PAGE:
Amongst the benefits listed for the Freestyle Snorkel are also increased CO2 tolerance and VO2 max from regular use and a 40% increase in conditioning and workload to the lungs when used with the accessory cardio-cap, offering benefits that are equivalent to those associated with altitude training. Sounds great – it’s just a shame my old brain can’t get the synapses firing in a new sequence so I can access those benefits. Accordingly, I’ll pass on making any more comment on the Freestyle Snorkel other than to say it’s clearly working for many other people other than myself, and would almost certainly be a must if being used as a training aid for freestyle competitors.
So back to the Swimmers snorkel.
With any form of vaguely competitive swimming now a distant memory, swimming still remains my number one form of enjoyable exercise. There’s something about the meditative rhythm and breathing patterns of swimming which manages to bring the brain back into equilibrium at the same time as ensuring all the main muscle groups get a work-out – it’s a great start to the day, or a perfect lunchtime break from the madness of emails and telephone calls and meetings or alternatively, a great way to turn back into a human being when the working day finishes.
At different times, my swimming has lapsed, and several times has had to be employed to gently bring the body back to good working order when excess weight has set in due to my extended deskbound periods, or after the occasional (usually motorcycle-related) accident. Each time it has helped repair the damage I’ve done and I’m ever so grateful to have found swimming and more recently swimming with the Swimmers Snorkel, as an effective cure-all for my regular self-induced maladies.
Now, with travel almost permanently on the agenda for my work with Gizmag, the Swimmers Snorkel has come into its own. Travel disrupts eating and exercise routines and can be incredibly taxing on the body if not carefully managed. Every hotel has a different gym with different exercise machines and maintaining a fitness regime is difficult. But the Swimmer’s Snorkel has helped me develop a pool-based stretching and exercise regime that only requires a pool, and that has proven a Godsend.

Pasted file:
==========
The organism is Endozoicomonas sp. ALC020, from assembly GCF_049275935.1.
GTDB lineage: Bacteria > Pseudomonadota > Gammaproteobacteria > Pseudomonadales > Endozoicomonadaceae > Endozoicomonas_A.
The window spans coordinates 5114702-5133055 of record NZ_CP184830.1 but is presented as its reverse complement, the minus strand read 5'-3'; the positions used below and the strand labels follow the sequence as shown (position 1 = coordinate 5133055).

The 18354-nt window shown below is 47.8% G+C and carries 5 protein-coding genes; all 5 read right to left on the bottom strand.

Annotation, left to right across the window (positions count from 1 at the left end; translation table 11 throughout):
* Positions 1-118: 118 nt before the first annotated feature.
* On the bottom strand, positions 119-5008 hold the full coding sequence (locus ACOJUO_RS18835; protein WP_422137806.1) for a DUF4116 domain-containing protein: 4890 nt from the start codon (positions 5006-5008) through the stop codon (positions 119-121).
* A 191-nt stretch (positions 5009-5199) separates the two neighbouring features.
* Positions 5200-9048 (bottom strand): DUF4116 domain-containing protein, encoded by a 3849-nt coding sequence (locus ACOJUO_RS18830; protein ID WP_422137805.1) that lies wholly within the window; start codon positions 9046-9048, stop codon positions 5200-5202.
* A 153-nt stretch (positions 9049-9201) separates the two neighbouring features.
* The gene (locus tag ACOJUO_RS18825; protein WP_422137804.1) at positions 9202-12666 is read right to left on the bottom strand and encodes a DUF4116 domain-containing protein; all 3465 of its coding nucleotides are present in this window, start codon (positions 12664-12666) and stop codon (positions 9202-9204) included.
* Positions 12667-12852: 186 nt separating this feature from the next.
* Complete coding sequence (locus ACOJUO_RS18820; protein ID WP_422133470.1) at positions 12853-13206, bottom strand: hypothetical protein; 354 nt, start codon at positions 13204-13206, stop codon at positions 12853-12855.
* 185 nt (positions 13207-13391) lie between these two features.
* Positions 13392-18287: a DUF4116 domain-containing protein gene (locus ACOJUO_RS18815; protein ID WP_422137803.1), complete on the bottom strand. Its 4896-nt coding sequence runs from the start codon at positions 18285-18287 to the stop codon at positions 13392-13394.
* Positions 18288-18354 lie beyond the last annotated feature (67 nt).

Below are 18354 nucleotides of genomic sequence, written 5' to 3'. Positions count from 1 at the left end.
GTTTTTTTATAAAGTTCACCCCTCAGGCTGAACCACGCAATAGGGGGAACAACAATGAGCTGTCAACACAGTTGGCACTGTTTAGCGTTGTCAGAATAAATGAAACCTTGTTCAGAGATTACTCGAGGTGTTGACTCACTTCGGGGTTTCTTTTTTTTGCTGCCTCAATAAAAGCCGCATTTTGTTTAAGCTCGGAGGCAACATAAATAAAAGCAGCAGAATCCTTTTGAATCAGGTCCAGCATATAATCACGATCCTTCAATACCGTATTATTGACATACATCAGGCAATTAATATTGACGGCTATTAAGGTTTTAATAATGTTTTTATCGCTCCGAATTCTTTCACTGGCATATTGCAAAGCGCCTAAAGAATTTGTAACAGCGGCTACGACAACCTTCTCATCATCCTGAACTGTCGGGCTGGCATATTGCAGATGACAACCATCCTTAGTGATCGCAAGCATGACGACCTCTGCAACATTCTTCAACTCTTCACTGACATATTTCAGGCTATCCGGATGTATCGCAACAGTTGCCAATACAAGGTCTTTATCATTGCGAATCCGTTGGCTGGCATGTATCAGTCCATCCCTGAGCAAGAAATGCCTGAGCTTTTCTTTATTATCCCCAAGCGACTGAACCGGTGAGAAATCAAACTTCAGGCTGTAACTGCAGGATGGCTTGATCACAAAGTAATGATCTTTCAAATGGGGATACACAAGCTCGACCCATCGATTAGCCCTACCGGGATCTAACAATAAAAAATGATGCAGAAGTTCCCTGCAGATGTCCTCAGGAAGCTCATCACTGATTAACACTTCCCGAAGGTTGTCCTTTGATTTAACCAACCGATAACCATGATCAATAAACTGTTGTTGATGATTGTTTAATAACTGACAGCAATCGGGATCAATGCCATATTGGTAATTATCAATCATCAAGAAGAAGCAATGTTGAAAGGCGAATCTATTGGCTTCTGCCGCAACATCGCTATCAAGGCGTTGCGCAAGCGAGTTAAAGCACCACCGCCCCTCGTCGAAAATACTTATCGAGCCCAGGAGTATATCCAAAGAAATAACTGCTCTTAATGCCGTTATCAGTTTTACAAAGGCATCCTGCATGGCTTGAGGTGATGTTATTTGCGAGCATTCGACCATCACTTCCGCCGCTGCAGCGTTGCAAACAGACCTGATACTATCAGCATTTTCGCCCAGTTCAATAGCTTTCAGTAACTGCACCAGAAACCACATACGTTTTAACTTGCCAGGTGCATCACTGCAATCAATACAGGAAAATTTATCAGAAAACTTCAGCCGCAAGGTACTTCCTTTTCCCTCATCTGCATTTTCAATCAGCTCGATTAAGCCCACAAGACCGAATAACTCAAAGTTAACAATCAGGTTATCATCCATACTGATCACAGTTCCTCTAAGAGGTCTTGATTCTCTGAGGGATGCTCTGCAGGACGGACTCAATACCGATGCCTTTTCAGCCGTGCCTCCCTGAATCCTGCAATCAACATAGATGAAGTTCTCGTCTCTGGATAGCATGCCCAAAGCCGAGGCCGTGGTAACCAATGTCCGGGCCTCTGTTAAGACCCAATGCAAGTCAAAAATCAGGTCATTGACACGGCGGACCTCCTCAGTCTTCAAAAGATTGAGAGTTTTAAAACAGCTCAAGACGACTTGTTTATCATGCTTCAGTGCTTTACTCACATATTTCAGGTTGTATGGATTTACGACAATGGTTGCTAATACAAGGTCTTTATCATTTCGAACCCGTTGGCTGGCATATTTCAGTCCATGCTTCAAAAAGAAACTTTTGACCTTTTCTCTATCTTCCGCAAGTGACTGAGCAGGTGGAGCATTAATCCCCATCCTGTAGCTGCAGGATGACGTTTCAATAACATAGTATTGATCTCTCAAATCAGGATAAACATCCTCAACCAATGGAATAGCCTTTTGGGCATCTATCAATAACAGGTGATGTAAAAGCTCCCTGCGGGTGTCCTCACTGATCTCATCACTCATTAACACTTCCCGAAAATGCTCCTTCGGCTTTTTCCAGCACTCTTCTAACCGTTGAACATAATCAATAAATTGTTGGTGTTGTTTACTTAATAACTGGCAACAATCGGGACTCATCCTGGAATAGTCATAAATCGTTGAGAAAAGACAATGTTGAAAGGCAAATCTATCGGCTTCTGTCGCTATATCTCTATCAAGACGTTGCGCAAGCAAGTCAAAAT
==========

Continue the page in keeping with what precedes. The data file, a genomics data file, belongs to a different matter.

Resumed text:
Most importantly, it enables swimming to cater equally for both halves of a body – as I’ve previously mentioned, I really do think it’s important to exercise both halves equally to stay balanced and symmetrical. It also enables me to breathe feely whether my arm is in the right position or not – this is indeed one of the fabulous benefits of the invention – it enables one to maintain the stroke rhythm regardless of the breathing and I can now swim longer and harder than I have for more than a decade.
Most of the benefits I have already covered in the previous article remain 100% true, so there’s no point in going over them again given they’re just a click away.
The main other benefit I have found is that the Swimmers Snorkel enables one to achieve the “dead man’s float” without breathing (or being dead) for extremely long periods. After walking around with a boot with two inches of additional heel in it for nine weeks, one side of my body was completely out of whack with the other – similarly, my shoulders had tried to compensate and I was getting all manner of back and shoulder sore spots and pain. Once I was able to take the boot off 19 days ago, I quickly developed a floating and stretching routine which was both calming and relaxing to the whole body. With the snorkel in place I could stretch and relax into a completely supported floating position and bring on an almost meditative state while the body aligned itself, then do it again and again.
The Swimmers Snorkel weighs almost nothing. Along with a set of goggles and earplus, it has traveled extensively with me over the last twelve months and I suspect will do so for a long time yet. That was one of the most significant things I noticed in rereading my article of 18 months ago. In that article I quoted David Denniston as saying, “As long as you don’t lose it, you’ll have your snorkel for a long time.”
That seemed an important thing to say at the time, but now I know it to be absolutely true.
I could not recommend a product more highly than the Swimmers Snorkel!